Summary, in English
The investigation is divided into three studies. The first study focuses on different perspectives on musicality in the field of music, based on explorative literature studies. The second study focuses on a sample of citations from literature on theatre where musicality and related concepts seem to be put forward in interesting and relevant ways in connection with spoken theatre. The third study is based on a series of explorative interviews with experienced Swedish actors and directors.
The results of the first study indicate that (i) references to art forms other than music are very rare among musicologists discussing the concept of musicality; and (ii) there are reasons to distinguish between different perspectives on musicality, for instance, between an absolute, a relativistic and a relational view.
The second study is divided in two sections, one chronological and one systematical. The historical overview presents and discusses three ideals or paradigms of theatre: the rhetorical, the realistic and the modernistic ideal. The systematic overview is structured in accordance with the different practitioners’ perspectives that are put forward: views related to ”musical dramaturgy” as well as the views of directors, educators and actors. Educational and professional theatre discourses through history as well as today are shown to include a great variety of perspectives on music and musicality.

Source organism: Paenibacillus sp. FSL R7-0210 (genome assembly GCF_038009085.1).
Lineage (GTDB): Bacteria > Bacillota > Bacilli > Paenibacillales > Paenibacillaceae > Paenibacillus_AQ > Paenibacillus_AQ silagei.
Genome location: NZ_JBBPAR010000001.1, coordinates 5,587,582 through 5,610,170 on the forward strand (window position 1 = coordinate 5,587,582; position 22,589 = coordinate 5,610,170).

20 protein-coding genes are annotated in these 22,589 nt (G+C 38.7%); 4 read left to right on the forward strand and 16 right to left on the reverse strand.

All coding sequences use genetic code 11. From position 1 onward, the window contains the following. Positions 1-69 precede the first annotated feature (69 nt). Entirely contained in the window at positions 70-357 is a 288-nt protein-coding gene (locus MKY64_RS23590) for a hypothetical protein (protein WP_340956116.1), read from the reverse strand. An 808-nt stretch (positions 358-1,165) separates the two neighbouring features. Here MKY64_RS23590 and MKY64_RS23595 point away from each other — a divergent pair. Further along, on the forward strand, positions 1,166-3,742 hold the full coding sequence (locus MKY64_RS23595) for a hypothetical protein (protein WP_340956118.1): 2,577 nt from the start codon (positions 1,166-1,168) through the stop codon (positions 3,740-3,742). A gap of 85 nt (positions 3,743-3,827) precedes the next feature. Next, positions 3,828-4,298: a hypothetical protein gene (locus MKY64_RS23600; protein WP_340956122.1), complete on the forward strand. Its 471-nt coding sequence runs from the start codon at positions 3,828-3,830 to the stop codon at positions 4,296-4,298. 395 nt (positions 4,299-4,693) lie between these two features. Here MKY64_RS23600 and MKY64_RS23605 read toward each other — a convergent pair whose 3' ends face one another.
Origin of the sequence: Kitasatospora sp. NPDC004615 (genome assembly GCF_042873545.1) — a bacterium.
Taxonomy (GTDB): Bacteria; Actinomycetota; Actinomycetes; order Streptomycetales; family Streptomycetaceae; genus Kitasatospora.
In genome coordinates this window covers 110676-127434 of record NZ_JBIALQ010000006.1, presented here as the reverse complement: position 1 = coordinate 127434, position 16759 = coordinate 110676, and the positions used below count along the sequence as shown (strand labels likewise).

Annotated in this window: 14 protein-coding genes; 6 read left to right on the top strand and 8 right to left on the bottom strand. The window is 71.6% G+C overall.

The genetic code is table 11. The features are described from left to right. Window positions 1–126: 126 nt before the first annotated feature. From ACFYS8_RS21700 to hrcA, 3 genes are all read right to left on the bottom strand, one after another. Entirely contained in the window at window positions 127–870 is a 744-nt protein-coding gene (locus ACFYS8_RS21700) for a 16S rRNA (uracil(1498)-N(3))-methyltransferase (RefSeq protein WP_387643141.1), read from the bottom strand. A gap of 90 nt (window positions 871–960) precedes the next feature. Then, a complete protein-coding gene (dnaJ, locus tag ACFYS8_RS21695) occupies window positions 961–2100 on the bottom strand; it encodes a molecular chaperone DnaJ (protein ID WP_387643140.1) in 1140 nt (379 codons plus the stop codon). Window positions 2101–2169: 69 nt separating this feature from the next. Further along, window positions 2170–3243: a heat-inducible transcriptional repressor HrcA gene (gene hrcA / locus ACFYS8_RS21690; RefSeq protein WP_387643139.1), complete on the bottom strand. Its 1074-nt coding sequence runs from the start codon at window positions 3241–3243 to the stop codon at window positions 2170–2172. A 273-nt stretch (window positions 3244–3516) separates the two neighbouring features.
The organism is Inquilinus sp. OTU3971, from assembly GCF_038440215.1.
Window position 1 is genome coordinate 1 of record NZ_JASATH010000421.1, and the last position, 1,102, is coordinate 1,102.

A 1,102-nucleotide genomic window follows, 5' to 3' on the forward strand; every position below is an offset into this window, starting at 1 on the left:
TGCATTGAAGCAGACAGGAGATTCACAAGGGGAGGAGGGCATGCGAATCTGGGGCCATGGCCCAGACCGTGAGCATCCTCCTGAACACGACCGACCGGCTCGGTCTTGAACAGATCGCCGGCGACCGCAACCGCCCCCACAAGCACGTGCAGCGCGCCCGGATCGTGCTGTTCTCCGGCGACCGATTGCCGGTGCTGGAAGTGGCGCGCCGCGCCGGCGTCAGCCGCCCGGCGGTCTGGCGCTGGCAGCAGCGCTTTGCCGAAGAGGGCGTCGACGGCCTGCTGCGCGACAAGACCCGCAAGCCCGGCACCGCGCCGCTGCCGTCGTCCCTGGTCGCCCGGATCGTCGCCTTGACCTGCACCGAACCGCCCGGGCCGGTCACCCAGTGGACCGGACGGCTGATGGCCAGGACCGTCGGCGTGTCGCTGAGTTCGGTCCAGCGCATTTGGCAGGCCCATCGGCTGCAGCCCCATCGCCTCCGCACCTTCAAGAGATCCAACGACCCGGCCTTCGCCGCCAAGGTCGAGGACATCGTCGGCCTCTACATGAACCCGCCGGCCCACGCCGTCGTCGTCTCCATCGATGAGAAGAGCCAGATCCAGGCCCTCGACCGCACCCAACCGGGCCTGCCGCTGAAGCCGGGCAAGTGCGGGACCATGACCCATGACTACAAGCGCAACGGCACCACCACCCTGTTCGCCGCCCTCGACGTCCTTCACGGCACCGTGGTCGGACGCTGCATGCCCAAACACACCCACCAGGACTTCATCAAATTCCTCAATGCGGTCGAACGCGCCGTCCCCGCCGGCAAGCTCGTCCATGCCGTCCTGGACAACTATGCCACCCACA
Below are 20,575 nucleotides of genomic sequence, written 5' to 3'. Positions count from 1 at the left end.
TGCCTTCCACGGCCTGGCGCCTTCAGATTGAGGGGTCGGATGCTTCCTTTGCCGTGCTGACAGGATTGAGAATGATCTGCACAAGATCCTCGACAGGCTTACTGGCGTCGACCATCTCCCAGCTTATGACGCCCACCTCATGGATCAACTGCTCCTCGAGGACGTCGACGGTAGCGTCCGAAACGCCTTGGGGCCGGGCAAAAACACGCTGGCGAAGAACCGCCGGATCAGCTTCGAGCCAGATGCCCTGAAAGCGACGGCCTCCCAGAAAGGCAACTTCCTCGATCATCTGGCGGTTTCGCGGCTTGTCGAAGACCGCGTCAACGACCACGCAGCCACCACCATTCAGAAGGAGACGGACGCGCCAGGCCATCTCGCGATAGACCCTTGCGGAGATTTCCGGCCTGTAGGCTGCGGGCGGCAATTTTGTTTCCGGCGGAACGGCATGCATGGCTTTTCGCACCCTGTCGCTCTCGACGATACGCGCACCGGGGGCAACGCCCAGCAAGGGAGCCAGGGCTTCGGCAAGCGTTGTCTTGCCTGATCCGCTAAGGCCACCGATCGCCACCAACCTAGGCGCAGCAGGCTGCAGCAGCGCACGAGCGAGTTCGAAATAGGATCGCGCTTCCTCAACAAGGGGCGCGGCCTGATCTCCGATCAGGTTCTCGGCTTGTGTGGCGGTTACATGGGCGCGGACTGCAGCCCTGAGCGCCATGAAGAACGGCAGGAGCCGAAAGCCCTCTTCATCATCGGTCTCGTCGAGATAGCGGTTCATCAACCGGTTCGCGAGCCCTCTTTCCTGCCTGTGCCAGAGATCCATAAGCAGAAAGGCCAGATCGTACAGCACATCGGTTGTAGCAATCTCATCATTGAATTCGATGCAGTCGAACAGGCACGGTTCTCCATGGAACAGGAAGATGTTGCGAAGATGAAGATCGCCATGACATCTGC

A detailed analysis of the interviews in the third study indicates that the concept of musicality as understood and used by the interviewees can be interpreted as a combination of abilities in the actor. It is suggested that these abilities may be divided in three groups, all of which constitute necessary conditions for the actor’s musicality: acting and being ”here and now” with all senses (”presence”); apprehending, analysing and building structures (”structure”); and acting and being free, relaxed, active and open (”flow”).
In conclusion, the results of the study seem to indicate that the term ’musicality’ is often applied in the field of theatre in a way that could be understood as metaphorical. Based on these results, it would seem potentially fruitful to regard ’musicality’ in theatre discourse as a socially constructed concept with important artistic, educational as well as sociological implications.
- Lärare (Teaterhögskolan)
- Konstnärliga fakulteten i Malmö
- Performing Arts